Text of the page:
If you watch a welder with his oxy acetylene torch he first opens the acetylene and lights it. A long yellow white flame results from particles of carbon precipitating out of the gas and burning. He next opens the oxygen valve and the flame suddenly turns blue because the oxygen is being mixed with the acetylene gas before burning, but what will happen if he continues to add more oxygen pressure. The flame will be blown out despite ideal fuel and oxygen. So to burn right gasses have to have the right proportions of air at a velocity they can use.

The next gas in a coal fire is carbon monoxide which is caused by not having enough air in parts of the coal bed. The carbon does not burn completely. We can't just add air through the bed because the rest of the fire will get too hot, so this is where a little over fire air will help to burn it in a well established fire. Those blue flames you see in a well established fire after the initial gasses are long gone are carbon monoxide burning.
franco b
 
Hand Fed Coal Stove: V ermont Castings 2310, Franco Belge 262
Baseburners & Antiques: Glenwood Modern Oak 114
Coal Size/Type: nut and pea

Re: TLC2000 Explosion Blew Apart Stove Pipe, Door Latch Bent Up

PostBy: SMITTY On: Wed Dec 05, 2012 12:52 pm

tony17112acst wrote:....... would it be a rule of thumb that it's safe only when you see blue flames while the load door is open and you CONTINUE to see them steadily after closing it? ...because my blue flames went out when closing the door. ...

Yep - that's why I said : CLOSE ASH DOOR FIRST, THEN close loading door. ;)

To quote myself: :lol:

SMITTY wrote:DON'T leave the glass door open. To avoid this in the future is very simple -- if you see no blue flames, THEN you should open the MPD, and CAREFULLY and slowly open the glass door. Usually the crosswind will get the flames to appear, at which time you close ash door FIRST, then glass door, so as to not extinguish them. IF you still don't see flame, I've had luck blowing on the top of the fire - could use a bellows for that - would be a bit safer.

SMITTY
 
Stoker Coal Boiler: Patriot Coal - custom built by Jim Dorsey
Hand Fed Coal Stove: Harman Mark III (not currently in use)
Coal Size/Type: Rice / Blaschak anthracite
Other Heating: Oil fired Burnham boiler

Re: TLC2000 Explosion Blew Apart Stove Pipe, Door Latch Bent Up

PostBy: tony17112acst On: Wed Dec 05, 2012 3:48 pm

Good call smitty ...thanks. I leave my manual damper open at 45 degrees at all times; is that OK? I feel like the air intake determines the air going up the chimney.

Also, I think I'll try the side vents which are on this TLC2000 to help bring on the blue flames.

I think loading too much coal at once was the main culprit plus having the ash door open. Observing the blue flames go out after closing the door should have been my red flag.

-Tony
tony17112acst
 

Re: TLC2000 Explosion Blew Apart Stove Pipe, Door Latch Bent Up

PostBy: LsFarm On: Wed Dec 05, 2012 7:25 pm

:shock: :D Doesn't anyone read the 'sticky notes' at the top of each forum page ?? :lol:

Here is a whole thread on the 'puff backs' aka 'minor explosion'

Minor Explosion In Coal Stove

BTW, I've blown the pipes off of my hand fed boiler in the past, so I have plenty of experience with 'puff backs'.

Anything that allows the fresh coal to 'cook' without either good draft and airflow up the chimney [like a closed MPD]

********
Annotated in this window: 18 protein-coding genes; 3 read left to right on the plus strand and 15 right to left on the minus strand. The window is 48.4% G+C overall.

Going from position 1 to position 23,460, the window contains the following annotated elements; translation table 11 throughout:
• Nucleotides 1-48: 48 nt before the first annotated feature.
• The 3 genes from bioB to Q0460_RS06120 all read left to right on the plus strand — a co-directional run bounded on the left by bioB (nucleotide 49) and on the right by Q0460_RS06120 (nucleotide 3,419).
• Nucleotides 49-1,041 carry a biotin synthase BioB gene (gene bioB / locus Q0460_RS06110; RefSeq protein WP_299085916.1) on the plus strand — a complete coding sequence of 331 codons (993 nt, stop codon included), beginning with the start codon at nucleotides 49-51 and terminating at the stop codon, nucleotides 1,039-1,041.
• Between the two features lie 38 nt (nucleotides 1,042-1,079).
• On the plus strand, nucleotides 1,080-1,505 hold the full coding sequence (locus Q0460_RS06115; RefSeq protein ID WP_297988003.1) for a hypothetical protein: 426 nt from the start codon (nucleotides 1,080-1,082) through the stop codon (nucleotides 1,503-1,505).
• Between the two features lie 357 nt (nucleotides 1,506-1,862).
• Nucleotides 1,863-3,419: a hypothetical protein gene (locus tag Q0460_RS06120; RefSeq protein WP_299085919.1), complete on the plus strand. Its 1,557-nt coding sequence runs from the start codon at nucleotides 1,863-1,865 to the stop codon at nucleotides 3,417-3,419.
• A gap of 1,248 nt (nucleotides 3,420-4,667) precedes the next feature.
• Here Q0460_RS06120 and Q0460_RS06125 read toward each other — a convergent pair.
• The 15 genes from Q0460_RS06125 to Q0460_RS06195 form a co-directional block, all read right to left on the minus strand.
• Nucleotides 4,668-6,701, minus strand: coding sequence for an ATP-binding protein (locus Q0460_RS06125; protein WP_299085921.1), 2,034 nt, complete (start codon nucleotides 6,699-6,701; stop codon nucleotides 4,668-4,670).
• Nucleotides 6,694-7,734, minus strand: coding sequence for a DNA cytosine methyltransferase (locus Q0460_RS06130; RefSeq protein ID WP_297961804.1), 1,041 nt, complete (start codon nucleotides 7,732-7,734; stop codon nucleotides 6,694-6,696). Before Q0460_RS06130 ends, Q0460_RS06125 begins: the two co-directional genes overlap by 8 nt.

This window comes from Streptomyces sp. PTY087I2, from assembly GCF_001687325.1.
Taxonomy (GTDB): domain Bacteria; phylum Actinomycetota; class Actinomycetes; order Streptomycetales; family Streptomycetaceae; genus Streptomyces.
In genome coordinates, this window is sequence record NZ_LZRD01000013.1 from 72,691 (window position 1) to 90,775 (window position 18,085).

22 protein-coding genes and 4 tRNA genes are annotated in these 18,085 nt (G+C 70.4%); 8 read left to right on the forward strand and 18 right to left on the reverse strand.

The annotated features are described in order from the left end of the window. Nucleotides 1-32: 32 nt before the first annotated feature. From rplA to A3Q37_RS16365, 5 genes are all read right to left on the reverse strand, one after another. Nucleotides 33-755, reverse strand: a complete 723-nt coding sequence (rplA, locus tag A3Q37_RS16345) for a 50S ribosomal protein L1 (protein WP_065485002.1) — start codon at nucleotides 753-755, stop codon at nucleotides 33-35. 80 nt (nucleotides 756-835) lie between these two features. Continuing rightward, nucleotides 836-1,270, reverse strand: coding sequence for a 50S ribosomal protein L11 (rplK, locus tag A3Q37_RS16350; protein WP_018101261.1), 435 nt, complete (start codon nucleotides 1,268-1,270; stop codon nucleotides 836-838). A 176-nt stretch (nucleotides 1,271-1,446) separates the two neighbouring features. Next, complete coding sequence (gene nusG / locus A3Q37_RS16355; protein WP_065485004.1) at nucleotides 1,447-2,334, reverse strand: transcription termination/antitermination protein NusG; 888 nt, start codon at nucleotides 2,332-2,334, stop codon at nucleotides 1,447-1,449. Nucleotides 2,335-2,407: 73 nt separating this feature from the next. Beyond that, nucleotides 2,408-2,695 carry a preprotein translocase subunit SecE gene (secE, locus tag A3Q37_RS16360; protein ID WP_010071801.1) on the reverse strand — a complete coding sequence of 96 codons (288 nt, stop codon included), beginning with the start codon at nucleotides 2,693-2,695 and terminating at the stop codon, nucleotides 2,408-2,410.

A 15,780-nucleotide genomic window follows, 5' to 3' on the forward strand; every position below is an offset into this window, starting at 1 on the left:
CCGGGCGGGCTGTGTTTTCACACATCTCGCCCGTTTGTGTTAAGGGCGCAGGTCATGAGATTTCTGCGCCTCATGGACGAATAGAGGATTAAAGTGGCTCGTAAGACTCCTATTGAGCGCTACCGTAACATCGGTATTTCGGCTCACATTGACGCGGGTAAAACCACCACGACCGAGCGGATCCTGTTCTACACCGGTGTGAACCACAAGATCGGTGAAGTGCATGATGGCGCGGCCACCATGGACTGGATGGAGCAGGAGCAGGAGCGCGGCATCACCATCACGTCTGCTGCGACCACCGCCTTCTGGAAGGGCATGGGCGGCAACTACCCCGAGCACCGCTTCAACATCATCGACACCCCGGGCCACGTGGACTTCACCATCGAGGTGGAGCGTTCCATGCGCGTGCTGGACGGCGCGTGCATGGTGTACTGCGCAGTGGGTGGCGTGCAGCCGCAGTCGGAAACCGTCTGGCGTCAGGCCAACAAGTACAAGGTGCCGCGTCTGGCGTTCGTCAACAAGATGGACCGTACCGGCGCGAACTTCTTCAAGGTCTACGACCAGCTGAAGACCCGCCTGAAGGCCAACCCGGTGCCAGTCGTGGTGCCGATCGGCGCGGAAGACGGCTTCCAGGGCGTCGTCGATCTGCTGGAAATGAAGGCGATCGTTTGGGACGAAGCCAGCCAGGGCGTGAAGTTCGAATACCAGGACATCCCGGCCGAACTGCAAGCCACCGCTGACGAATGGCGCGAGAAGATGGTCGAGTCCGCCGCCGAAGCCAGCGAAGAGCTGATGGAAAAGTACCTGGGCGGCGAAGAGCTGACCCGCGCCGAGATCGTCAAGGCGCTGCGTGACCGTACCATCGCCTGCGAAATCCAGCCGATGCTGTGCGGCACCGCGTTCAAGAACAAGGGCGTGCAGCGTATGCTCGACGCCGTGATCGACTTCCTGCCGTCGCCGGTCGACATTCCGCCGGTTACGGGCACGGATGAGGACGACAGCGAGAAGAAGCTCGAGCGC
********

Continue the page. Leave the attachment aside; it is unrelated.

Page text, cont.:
or a closed down stove will allow a lot of volitiles to collect in the firebox, and once a flame makes it's way through the
coal bed, the it will ignite,,, explosively.

So, leave a 'pilot light' aka red coals exposed to ignite the volitiles, or load in small batches, leave the MPD open,
or make sure you liven up the fire before loading, and supply plenty of airflow over the fire.

Hope this helps,
Greg L
LsFarm
 
Stoker Coal Boiler: Axeman Anderson 260
Hand Fed Coal Boiler: Self-built 'Big Bertha' SS Boiler
Baseburners & Antiques: Keystone 11, Art Garland

Re: TLC2000 Explosion Blew Apart Stove Pipe, Door Latch Bent Up

PostBy: Rwalker On: Thu Dec 06, 2012 8:20 am

I don't have time to read through all 3 pages of responses, but I will tell you how I do it, and I am a newbie as well. Burned wood my whole life, then went to soft coal, this year is the first year of hard coal.

I start a fire with paper, cardboard, sticks, and 3-4 pieces of wood. This gets the house warming up fast and provides a nice hot bed of coals. After that, I turn off the blower, open the double doors, and lay down about a 2" layer of coal. I dont cover all of the hot wood coals, I leave some gaps, then open the ash pan door a little. It flares up almost immediately. I let it go for a few minutes until there is a good fire going, then open it up and lay another couple inches down of coal, close the doors, and crack the ash pan door again for a couple minutes. I continue this cycle until I am at the top of the firebricks and there is visible blue flame burning through the whole thing. Then I shut down the ash door and slide the vents to about 1/4" and watch it for a while to make sure it all caught. If I notice it going dark at all, I crack the ash door just a bit to flare it up again and that usually is enough to make sure the whole 40 pounds or so of coal has burned off it's gases and is ready for a 24 hour run. When it is time to fill it back up, I place 3-4 pieces of wood on the coal bed, shake the grates and all of the old coal out, then wait an hour or so for the wood to burn back down to a hot bed of wood coals on top of the then layer of coal that was left after shaking. Then I refill again as above.

No explosions yet (had one last year with the soft coal but it was minor) and no CO detectors going off yet. Knock on wood!
Rwalker
 
Stove/Furnace Make: Hitzer
Stove/Furnace Model: 983